On Dec. 22, 2009, I wrote an article on TheStreet.com describing how Intel ( INTC) was finally making money on the Atom processor with its new (at the time) Atom N450. The basis of my argument was a press release from the company that "the new single core chip, called Atom N450, is about 60% smaller than present Atom processors and will require 20% less power."

It has come to my attention after searching Intel's Web site that the N450 has a die size of 66 sq. mm, much bigger, NOT 60% smaller, than its predecessor, the N230, with a die size of 26 sq. mm.

Why the smoke and mirrors? Intel has been on the defensive ever since The Information Network in January 2009 questioned whether Intel's slashed revenue of about $1 billion (for the fourth quarter of 2008 and first-quarter 2009) was because of its misjudging the success of the netbook and its Atom processor.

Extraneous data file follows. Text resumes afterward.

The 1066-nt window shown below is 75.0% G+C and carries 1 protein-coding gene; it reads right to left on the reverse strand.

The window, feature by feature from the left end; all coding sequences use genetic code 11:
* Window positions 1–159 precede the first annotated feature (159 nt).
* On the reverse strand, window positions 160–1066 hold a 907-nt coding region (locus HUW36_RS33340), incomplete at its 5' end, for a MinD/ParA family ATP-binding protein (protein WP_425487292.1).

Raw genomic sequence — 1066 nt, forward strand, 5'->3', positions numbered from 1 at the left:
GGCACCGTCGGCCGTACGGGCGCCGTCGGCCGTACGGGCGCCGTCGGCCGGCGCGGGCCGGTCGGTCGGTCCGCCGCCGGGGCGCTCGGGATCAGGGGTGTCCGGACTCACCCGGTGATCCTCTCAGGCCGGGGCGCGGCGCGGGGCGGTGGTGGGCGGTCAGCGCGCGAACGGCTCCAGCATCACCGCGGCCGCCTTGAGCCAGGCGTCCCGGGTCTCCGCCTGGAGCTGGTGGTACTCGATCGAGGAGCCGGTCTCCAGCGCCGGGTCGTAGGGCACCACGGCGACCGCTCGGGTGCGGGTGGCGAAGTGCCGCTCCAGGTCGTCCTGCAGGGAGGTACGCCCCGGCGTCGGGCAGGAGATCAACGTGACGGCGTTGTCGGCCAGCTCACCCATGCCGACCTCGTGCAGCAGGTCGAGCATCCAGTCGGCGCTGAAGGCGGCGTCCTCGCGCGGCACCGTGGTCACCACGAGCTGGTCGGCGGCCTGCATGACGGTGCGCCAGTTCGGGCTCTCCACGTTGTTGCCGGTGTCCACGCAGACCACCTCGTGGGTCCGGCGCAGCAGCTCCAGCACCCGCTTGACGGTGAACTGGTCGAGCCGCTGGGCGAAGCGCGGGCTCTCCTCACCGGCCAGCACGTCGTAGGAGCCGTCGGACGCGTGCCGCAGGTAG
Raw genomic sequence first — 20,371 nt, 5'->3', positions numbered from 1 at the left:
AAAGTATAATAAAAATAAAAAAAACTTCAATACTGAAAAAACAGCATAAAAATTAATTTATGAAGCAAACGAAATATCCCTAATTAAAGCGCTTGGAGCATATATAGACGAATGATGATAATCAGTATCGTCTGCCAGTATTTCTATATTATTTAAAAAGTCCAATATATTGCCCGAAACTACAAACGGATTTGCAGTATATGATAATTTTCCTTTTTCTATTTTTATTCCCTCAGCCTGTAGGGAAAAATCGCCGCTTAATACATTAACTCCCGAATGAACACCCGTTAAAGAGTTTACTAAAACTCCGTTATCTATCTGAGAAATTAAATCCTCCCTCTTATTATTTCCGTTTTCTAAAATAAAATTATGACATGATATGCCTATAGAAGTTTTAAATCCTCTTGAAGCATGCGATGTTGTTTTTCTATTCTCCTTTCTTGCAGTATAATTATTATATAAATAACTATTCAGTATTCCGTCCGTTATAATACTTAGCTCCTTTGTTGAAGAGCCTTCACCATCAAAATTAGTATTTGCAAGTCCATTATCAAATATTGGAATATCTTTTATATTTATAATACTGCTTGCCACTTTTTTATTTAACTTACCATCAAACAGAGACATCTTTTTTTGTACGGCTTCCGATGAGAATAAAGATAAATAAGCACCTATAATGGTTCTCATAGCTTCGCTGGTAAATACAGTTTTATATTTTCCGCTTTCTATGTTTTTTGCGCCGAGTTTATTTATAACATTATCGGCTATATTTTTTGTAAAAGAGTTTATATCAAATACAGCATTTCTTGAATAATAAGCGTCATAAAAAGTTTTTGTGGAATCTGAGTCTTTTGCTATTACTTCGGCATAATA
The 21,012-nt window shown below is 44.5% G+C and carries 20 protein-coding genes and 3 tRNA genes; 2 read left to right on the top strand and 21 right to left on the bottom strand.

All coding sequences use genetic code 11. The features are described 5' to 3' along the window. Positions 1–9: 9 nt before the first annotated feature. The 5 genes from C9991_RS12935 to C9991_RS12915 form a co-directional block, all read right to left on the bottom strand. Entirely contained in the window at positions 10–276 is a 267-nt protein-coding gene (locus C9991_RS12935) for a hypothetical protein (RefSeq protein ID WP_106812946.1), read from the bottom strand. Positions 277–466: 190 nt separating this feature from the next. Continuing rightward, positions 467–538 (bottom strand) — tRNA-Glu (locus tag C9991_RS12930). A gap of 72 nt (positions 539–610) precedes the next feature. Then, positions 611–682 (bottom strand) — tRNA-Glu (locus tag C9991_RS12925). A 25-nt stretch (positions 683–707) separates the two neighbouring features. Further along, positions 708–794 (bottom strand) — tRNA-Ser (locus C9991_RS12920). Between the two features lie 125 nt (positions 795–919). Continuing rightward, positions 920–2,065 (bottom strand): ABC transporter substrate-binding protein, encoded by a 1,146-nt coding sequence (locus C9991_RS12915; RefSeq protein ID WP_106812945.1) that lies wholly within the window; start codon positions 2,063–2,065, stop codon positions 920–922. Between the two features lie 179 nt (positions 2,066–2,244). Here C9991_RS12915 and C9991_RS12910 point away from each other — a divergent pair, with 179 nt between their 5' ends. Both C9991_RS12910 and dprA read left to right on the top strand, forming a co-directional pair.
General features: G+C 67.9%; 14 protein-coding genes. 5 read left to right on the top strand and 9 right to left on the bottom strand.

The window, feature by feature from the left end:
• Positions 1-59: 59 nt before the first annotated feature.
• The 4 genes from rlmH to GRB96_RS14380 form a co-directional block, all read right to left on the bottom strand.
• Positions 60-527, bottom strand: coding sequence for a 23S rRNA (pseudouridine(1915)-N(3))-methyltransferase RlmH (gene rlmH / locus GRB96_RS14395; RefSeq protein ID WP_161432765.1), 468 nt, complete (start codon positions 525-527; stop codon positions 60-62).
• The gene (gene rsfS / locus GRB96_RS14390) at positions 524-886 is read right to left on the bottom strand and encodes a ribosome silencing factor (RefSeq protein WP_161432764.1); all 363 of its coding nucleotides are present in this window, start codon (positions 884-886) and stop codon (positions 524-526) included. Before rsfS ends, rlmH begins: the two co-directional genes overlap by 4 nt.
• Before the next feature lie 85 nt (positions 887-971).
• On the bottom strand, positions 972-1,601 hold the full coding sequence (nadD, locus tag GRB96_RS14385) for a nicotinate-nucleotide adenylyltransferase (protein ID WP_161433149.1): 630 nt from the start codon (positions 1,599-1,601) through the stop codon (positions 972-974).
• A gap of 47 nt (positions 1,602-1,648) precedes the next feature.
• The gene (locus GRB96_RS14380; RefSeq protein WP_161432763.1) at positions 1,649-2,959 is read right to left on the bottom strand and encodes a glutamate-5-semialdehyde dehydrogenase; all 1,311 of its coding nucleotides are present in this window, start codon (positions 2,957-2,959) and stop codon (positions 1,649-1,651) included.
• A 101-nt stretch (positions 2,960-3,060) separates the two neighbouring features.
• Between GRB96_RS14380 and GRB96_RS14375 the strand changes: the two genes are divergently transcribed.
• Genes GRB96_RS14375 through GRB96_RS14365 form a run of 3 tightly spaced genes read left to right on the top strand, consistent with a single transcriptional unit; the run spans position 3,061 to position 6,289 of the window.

Paul S. Otellini, president, chief executive officer, and director of Intel, made the following statement during Intel's second-quarter 2009 (July 14) earnings call.

"Atom revenue grew a very strong 65% this quarter, reflecting a bit of a snap-back after the inventory correction we saw in late Q4 and in Q1," which suggests to me that Intel conceded to The Information Network's allegations.

Based on new size information, I need to recalculate Intel's revenue for the netbook market. A 300mm wafer will make 1,071 of the new N450 Atoms vs. 2,716 of the old N230. Based on a price of $64 for the N450 and $29 for the N230, each 300mm wafer will generate $68,500 for the N450 and $78,800 for the N230.

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